Illinois Power Co. is plugging wireless technology into its customer service activities in a bid to improve its field operations and help it retain customers as Illinois opens its electric marketplace to competition.
Illinois Power, a subsidiary of $2.4 billion Illinova Corp. in Decatur, Ill., provides gas and electric services to nearly 1 million customers, mainly in central Illinois.
After years of planning and implementation, Illinois Power last month completed a rollout of a wireless land-antenna-based system that connects 500 service trucks equipped with laptops to a central computer-aided dispatching system, said Roger Koester, supervisor of energy delivery technology.
The system has reduced the utility's dispatching and service costs and allows customers to schedule service more reliably.
Koester said the project has cost millions but declined to elaborate for competitive reasons. Spending began in 1997, and Illinois Power expects to see a return on its investment by the end of this year.
For example, the project has generated thousands of dollars per month in fixed-cost savings because dispatching is now done centrally, said Koester.
Still, he stressed that the main improvement has been in customer service. "A few years ago, there weren't that many competitors," said Koester. But since then, the competition "has just exploded."
Utilities nationwide are looking for ways to apply a variety of new technologies, including wireless networks and pagers, to gain a competitive edge as deregulation takes root, said David Burks, a financial analyst at J.J.B. Hilliard, W.L. Lyons Inc. in Louisville, Ky.
He added that Illinois Power's customer service project has helped the company increase its stock price during the past year, while the stock prices of 30 other utilities he follows have dropped.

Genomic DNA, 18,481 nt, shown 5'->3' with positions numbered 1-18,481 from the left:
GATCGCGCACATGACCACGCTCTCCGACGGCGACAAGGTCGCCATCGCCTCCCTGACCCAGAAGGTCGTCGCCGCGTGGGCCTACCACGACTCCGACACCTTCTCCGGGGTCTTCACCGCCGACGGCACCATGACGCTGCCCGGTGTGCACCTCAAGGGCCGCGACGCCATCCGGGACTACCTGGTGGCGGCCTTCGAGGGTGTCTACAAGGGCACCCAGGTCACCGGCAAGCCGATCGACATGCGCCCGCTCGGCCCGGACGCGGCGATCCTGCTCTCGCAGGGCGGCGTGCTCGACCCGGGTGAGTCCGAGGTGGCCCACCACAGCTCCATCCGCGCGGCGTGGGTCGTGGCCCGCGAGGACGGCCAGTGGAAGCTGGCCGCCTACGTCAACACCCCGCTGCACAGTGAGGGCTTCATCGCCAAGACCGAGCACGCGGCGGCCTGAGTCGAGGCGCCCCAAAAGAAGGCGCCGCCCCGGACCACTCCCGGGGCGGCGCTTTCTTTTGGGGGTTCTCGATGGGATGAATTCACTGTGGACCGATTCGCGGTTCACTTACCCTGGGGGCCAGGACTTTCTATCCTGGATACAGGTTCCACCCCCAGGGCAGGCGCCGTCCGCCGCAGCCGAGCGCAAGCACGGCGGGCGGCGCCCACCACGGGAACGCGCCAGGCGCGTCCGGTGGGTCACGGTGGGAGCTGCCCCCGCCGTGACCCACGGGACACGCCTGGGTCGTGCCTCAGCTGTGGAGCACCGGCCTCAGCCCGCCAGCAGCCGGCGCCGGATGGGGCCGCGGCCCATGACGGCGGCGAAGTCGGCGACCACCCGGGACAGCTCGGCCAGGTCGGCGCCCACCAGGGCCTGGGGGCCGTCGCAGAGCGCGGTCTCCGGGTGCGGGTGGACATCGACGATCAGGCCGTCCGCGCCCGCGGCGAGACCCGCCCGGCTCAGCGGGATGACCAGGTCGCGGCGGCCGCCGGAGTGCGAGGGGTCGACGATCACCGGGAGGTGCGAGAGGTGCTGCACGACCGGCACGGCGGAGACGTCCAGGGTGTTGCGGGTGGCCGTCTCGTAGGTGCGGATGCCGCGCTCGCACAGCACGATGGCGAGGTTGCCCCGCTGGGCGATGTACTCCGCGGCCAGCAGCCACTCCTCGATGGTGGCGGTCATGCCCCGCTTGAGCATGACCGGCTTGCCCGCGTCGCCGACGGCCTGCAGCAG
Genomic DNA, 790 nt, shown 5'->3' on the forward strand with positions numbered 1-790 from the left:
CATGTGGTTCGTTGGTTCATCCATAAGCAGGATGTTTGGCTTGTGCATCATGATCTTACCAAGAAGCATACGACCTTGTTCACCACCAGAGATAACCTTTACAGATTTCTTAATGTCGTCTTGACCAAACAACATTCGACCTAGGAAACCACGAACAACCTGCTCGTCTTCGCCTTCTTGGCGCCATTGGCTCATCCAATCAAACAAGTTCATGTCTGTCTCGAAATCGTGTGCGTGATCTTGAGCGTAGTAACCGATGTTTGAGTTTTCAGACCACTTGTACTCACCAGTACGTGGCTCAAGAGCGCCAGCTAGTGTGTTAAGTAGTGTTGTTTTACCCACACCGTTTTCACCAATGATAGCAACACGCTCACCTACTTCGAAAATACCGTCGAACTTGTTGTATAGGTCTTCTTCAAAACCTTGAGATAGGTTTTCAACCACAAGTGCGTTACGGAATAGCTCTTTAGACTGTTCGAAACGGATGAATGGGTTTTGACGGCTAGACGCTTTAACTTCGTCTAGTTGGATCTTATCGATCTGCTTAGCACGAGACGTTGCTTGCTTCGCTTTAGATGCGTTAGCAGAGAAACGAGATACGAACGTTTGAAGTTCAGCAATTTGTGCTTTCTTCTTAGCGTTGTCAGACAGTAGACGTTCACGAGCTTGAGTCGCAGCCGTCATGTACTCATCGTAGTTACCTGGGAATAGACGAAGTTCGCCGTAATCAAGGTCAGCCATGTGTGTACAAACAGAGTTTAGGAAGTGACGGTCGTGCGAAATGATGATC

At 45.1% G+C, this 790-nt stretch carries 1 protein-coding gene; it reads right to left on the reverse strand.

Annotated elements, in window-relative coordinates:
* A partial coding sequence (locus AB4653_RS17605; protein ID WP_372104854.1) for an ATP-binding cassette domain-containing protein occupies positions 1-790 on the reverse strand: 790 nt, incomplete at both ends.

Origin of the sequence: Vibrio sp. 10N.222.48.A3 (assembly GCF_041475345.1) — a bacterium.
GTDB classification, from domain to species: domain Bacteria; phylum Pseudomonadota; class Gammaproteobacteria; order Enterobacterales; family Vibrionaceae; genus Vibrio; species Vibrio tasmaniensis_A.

Before Illinois Power upgraded its dispatching system with technology from BellSouth Wireless Data LP in Atlanta, the utility's 26 field offices would take phone requests from customers for services or repairs. The customers' calls would be written down by a customer service agent, who would then forward them to one of the dispatchers to coordinate work orders with repair crews.
Now, "the driver gets in his truck and instead of searching through paper, his day's work is loaded on the laptop," Koester said. Many drivers now start their routes from home, eliminating trips to a central dispatcher. That's saving the company thousands of dollars in gas and making its repair crew more productive.
Because the trucks are also equipped with Global Positioning System locators tied to a central computer, Illinois Power can easily find a truck to respond to an emergency.
Koester said some crew members have balked at learning the laptop system, but the majority like using the Windows 3.1-ready laptops, partly because they can take them from the truck docking stations to a meter or switch, where they can type in updated information.
Kevin Bennett, the business manager of Local 1306 of the International Brotherhood of Electrical Workers in Decatur, said some crew members have complained about how communications are compromised when their trucks are in a dead radio zone in the service territory. When that happens, he said, the repairmen have to leave a job and find a phone to contact a dispatcher.
Koester said Illinois Power at the outset created a partnership with BellSouth to build 27 wireless base stations throughout central Illinois to keep dead zones to a minimum.
In fact, he said, the wireless laptop project is so successful that it will be used as a model by Dynegy Inc., a Houston-based power company Illinova plans to merge with at the end of this month.
Illinois commercial customers were free to choose their electricity supplier as of Oct. 1. Home users will be able to choose starting next year, according to the Illinois Commerce Commission.
The commission said only Arthur Daniels Midland Co. in Decatur has said it will be working with another supplier, AmerenCIPS in St. Louis, ending its contracts with Illinois Power in July.